The Franco-German defence relationship is entering a new phase. As France prepares to rejoin Nato, Douglas Johnson considers a timely survey of this uncertain allianceby Douglas Johnson / March 20, 1997 / Leave a comment
On wednesday, 29th January, the French national assembly ought to have been debating the abolition of conscription. Instead it discussed an agreement on defence that had been signed by President Jacques Chirac and Chancellor Helmut Kohl at Nuremberg ten weeks earlier. No one knew about this until Le Monde leaked the story on 25th January, although the government claimed that it had given instructions that the document should be made available to deputies immediately after it had been signed. Thus, in the words of the former Socialist prime minister Laurent Fabius, it had taken ten weeks for a document of 20 pages to travel the 500 metres which separate the Elys?e palace from the Palais Bourbon. There was therefore more than idle suspicion that the government had wanted to keep the document secret for as long as possible, the reason being that it recorded a radical change in French defence policy. The latter, in the words of Lionel Jospin, has been “Nato-ised” and France, instead of leading, is being led by Germany.
We are fortunate to have George-Henri Soutou’s study of the French-German alliance to help us to elucidate this controversy which might well become an issue in the run up to the parliamentary elections of 1998. For many years France and Germany had a common enemy and a common security threat. This did not prevent the existence of mutual suspicion; the Germans believed that the French used defence issues as a means of trying to achieve supremacy in Europe, and the French assumed that the Germans were cultivating the support of the US and even, at times, seeking an understanding with Moscow. This period came to an end with the reunification of Germany and the ending of the threat from the Warsaw Pact countries. Since then France has been seeking to reorder its defence arrangements with Germany and thus, in effect, the EU’s defence stance.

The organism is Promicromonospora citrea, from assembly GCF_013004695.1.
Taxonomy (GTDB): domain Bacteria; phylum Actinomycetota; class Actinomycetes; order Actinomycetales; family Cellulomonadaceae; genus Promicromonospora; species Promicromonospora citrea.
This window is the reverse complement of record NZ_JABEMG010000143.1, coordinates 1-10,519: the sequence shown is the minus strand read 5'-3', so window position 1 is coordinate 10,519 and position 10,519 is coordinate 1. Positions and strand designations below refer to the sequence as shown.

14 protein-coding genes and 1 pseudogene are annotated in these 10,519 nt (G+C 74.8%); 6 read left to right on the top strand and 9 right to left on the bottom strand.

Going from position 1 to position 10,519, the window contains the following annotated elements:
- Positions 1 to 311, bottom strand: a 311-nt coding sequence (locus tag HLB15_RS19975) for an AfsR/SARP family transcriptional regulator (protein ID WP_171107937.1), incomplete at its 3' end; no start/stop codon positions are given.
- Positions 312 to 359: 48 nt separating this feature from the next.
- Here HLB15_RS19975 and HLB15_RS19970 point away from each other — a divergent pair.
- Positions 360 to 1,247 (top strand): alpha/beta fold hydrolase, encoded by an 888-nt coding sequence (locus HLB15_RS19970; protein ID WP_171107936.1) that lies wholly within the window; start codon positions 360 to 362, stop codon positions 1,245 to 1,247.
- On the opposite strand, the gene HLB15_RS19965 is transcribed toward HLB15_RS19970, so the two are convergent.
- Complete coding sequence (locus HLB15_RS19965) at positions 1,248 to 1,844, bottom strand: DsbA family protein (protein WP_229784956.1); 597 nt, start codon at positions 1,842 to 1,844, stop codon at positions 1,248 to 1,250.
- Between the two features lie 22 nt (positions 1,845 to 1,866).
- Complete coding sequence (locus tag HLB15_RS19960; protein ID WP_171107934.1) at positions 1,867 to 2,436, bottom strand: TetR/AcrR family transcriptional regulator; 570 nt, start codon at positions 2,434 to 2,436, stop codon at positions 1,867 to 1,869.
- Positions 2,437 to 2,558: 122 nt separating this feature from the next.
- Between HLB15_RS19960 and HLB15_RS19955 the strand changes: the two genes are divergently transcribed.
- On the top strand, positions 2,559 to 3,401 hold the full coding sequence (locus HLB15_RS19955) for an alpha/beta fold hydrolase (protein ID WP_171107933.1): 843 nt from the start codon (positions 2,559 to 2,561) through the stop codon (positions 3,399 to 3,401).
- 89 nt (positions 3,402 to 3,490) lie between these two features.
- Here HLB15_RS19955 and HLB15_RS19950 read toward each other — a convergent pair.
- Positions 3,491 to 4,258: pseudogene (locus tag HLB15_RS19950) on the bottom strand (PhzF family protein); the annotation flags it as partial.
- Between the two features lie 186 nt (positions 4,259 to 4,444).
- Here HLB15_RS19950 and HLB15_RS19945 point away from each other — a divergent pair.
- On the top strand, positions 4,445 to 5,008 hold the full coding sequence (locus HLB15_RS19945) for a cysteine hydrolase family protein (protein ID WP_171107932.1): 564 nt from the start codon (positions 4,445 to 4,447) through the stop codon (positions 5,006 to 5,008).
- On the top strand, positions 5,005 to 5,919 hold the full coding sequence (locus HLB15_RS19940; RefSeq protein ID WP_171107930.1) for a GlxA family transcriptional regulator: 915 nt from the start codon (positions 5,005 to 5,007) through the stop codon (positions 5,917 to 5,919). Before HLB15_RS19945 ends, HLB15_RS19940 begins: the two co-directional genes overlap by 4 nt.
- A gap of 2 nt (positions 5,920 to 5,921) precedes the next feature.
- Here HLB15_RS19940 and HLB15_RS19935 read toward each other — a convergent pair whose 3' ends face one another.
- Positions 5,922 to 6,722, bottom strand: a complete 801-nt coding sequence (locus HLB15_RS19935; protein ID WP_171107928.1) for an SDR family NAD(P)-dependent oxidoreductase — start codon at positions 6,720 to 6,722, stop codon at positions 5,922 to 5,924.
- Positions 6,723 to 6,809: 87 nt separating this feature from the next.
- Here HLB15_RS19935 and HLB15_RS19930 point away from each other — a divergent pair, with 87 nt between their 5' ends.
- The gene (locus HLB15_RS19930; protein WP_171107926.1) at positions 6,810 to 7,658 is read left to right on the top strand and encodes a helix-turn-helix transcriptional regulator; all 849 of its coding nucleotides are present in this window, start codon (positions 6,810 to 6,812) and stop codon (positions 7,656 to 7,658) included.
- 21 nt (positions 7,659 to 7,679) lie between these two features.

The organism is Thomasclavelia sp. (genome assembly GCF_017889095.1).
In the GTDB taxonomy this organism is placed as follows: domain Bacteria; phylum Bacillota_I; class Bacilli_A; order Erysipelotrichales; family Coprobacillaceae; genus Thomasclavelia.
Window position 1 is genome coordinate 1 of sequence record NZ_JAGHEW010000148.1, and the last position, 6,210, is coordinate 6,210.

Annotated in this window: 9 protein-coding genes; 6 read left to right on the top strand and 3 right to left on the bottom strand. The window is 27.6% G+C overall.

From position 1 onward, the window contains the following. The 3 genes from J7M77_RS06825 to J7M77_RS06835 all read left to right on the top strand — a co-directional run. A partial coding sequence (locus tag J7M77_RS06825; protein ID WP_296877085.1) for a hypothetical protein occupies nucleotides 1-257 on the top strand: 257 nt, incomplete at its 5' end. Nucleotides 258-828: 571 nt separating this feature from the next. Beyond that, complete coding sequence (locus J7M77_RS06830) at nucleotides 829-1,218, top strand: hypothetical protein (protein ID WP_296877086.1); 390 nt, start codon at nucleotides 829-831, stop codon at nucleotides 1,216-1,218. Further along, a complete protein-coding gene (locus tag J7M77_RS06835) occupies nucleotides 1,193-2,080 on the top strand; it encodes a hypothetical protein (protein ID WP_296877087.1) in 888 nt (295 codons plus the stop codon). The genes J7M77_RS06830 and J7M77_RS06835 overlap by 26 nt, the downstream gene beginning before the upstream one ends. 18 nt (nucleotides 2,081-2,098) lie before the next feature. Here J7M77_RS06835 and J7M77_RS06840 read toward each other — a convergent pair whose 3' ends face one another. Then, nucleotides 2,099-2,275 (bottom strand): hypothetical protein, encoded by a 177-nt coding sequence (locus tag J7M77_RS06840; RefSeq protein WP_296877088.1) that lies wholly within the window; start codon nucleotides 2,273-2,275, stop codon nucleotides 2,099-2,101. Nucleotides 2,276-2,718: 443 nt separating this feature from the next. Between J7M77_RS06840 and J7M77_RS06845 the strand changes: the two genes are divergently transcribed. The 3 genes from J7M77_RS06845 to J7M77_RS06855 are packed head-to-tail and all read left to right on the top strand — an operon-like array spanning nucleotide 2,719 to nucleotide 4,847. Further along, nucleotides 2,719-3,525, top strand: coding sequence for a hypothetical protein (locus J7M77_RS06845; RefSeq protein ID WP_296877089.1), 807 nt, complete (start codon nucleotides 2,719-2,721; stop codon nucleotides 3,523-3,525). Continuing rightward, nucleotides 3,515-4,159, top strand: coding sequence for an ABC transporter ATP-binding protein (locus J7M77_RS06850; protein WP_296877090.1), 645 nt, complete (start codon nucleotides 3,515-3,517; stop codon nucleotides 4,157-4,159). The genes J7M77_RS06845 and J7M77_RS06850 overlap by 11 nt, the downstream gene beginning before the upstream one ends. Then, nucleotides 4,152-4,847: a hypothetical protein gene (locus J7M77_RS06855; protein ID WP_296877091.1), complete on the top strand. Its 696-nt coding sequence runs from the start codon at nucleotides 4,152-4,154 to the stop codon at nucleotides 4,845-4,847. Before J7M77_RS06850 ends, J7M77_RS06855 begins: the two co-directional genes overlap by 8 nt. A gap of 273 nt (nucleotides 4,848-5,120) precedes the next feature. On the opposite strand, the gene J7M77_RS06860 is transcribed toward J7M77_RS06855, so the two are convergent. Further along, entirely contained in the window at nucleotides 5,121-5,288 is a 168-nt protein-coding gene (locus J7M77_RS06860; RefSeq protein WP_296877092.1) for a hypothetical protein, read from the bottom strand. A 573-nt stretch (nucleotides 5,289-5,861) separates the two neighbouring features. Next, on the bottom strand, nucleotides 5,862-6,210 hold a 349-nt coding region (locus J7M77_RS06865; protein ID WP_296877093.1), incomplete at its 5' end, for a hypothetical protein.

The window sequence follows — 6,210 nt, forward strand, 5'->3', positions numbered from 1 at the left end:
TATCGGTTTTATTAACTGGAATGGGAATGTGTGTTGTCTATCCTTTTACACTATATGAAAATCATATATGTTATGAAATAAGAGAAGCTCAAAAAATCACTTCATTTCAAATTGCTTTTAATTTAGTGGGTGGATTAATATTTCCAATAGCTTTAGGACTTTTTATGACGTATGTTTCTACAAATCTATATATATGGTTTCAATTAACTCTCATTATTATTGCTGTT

The Mitterrand-Kohl initiatives of 1990 and 1991 inaugurate a new period in this alliance, but this does not mean that the preceding years, which form the subject of the greater part of Soutou’s book, are of interest only to military historians. They illustrate the complexities of an alliance in which both parties are, at different times, revealed as confused and devious.
Soutou, who is the international relations expert of Paris-Sorbonne, has used all the available documents. But he is also a historian who does not hesitate to give his personal opinion. This is illustrated by his account of General de Gaulle and the Elys?e treaty of January 1963. The starting point is de Gaulle’s appreciation of the qualities of the German nation. We know that when the general surveyed the ruins of Stalingrad just after the war he said: “What a great people!” His Soviet hosts thought he was talking about them, in fact he was referring to the Germans. Thus, while de Gaulle was ready for a great leap forward in Franco-German relations, he also maintained the traditional French unease about Germany. Even after his meeting with Konrad Adenauer at Colombey in September 1958, he accepted that France’s principal allies were the US and Britain.
Soutou also shows us how, during the presidency of Georges Pompidou, there was very real uncertainty about the nature of the Franco-German alliance and how, at one point, it was possible for France to return to an Atlantic policy. Pompidou did not believe in the defence plans with which the European community was surrounding itself.
For Soutou, de Gaulle’s attempt at European hegemony was a failure. He overestimated his influence, especially with the Soviet Union. But above all, it was Germany’s economy which allowed it to become dominant in Europe. While France was weakened by the events of 1968, Soutou argues, Bonn became the essential partner for Washington and Moscow.
Soutou could not foresee the present economic situation of Germany. But does the Nuremberg agreement of last December fit into his picture? In a sense it does because it shows that Germany is not prepared to abandon the US alliance and US dominance in Nato. It is within this reality that the reorganisation of European defence has to be considered.
The fact is that there has been a long negotiation on nuclear matters between France and Germany and this is now revealed in a document. The document also clearly indicates that France will finally return to Nato, something which has been long foreseen, although President Chirac will now seek justification for this, in a “Europeanisation” of that organisation. l’alliance incertaine: les rapports politico-strategiques franco-allemands 1954-96
Paris: Editions Fayard 1996, FF160